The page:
Amirsh Impotent as I felt it to be at the time - the fact he has reveled in threatening death to person he had feelings for online, contributes to my increasing hesitance on confronting him without back-up. If he's that vicious and temperamental to someone he barely [actually] knew... (His lack of internet literacy and paranoid/delusional tendencies is a whole other can of worms. He wants me to help him navigate this stuff - but I can't hope to get anywhere with Occam's Razor - here. And I honestly don't want to deal with his interpersonal issues as it is.)

                          Thanks for that insight - I'll take it on board. Not yet solid on my course of action. But what you said made a lot of sense.

                          Mianevem Yeah. More I think it - no one will come out of any possible option unscathed. I just don't see an action that won't be extremely messy and it makes the risk-aversion that much harder to ignore. I want to do what I can to ensure my own safety - that much is clear. The how is the hard part. But you're right, I can't afford to do absolutely nothing about it (either internally or externally).

                          dopaw And thank you for the kind words, as well. I wish I had the mental space to not feel like I have to force myself to get other things done (such as my workouts and preparing meals)... but I'll give myself credit for the effort to remove some forks. I hope I can get some more clarity the next time I meet with my case manager...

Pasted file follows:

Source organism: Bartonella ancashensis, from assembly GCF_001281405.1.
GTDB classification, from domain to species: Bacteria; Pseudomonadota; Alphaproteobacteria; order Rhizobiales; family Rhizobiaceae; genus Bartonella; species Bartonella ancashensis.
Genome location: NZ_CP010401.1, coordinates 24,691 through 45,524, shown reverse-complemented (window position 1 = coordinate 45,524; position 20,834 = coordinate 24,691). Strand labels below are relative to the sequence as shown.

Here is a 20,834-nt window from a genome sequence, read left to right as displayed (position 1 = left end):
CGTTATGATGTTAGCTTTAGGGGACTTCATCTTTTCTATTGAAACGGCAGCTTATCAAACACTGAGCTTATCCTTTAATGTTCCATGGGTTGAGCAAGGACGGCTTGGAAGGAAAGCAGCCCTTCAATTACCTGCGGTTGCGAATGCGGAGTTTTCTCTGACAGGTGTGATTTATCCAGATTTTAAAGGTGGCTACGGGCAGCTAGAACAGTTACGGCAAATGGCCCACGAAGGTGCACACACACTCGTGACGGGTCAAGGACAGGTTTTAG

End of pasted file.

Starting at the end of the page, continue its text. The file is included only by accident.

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                            #14
                            S.H. Artistry, if that person is psychologically unstable and potentially dangerous, make sure you protect yourself and the people you care about first. In my opinion, the fact he's family shouldn't come into play here. Blood ties are only as strong as you're willing to make them.

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                              #15
                              Redline Make no mistake, I am in full agreement. The degree of compassion I have is purely a humanistic one (he'd be homeless, sleeping in his truck on the cold side of the year, and tempting the law in doing so), not a familial one - but that doesn't override everything else about this situation. It's just one of the areas of resistance of the first party - which I get... but it doesn't make decision-making easier..

                              This reminds me of that (apocryphal) interpretation, "The blood of the covenant is thicker than the water of the womb." I like that better than the common form of the saying.